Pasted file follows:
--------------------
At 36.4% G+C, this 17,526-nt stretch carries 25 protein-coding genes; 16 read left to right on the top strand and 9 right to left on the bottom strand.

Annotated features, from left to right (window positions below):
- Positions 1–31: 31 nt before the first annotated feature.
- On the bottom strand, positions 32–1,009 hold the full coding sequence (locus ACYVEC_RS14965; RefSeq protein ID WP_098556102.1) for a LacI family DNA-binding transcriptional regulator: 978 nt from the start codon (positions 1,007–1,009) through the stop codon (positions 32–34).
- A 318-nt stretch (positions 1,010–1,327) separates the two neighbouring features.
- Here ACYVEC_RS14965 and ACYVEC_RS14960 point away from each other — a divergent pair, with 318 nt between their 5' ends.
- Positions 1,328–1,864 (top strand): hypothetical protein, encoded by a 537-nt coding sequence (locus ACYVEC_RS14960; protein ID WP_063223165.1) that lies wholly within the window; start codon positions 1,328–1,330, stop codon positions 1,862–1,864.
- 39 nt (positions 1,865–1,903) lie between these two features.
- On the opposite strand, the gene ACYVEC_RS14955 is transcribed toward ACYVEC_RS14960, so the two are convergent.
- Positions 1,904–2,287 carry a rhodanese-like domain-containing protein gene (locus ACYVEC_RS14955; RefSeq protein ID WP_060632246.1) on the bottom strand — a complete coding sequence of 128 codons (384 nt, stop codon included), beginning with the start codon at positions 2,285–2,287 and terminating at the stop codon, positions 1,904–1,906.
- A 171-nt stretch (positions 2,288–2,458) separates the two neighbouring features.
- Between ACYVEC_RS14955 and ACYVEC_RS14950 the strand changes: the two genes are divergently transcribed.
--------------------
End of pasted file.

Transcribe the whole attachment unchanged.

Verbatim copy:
At 36.4% G+C, this 17,526-nt stretch carries 25 protein-coding genes; 16 read left to right on the top strand and 9 right to left on the bottom strand.

Annotated features, from left to right (window positions below):
- Positions 1–31: 31 nt before the first annotated feature.
- On the bottom strand, positions 32–1,009 hold the full coding sequence (locus ACYVEC_RS14965; RefSeq protein ID WP_098556102.1) for a LacI family DNA-binding transcriptional regulator: 978 nt from the start codon (positions 1,007–1,009) through the stop codon (positions 32–34).
- A 318-nt stretch (positions 1,010–1,327) separates the two neighbouring features.
- Here ACYVEC_RS14965 and ACYVEC_RS14960 point away from each other — a divergent pair, with 318 nt between their 5' ends.
- Positions 1,328–1,864 (top strand): hypothetical protein, encoded by a 537-nt coding sequence (locus ACYVEC_RS14960; protein ID WP_063223165.1) that lies wholly within the window; start codon positions 1,328–1,330, stop codon positions 1,862–1,864.
- 39 nt (positions 1,865–1,903) lie between these two features.
- On the opposite strand, the gene ACYVEC_RS14955 is transcribed toward ACYVEC_RS14960, so the two are convergent.
- Positions 1,904–2,287 carry a rhodanese-like domain-containing protein gene (locus ACYVEC_RS14955; RefSeq protein ID WP_060632246.1) on the bottom strand — a complete coding sequence of 128 codons (384 nt, stop codon included), beginning with the start codon at positions 2,285–2,287 and terminating at the stop codon, positions 1,904–1,906.
- A 171-nt stretch (positions 2,288–2,458) separates the two neighbouring features.
- Between ACYVEC_RS14955 and ACYVEC_RS14950 the strand changes: the two genes are divergently transcribed.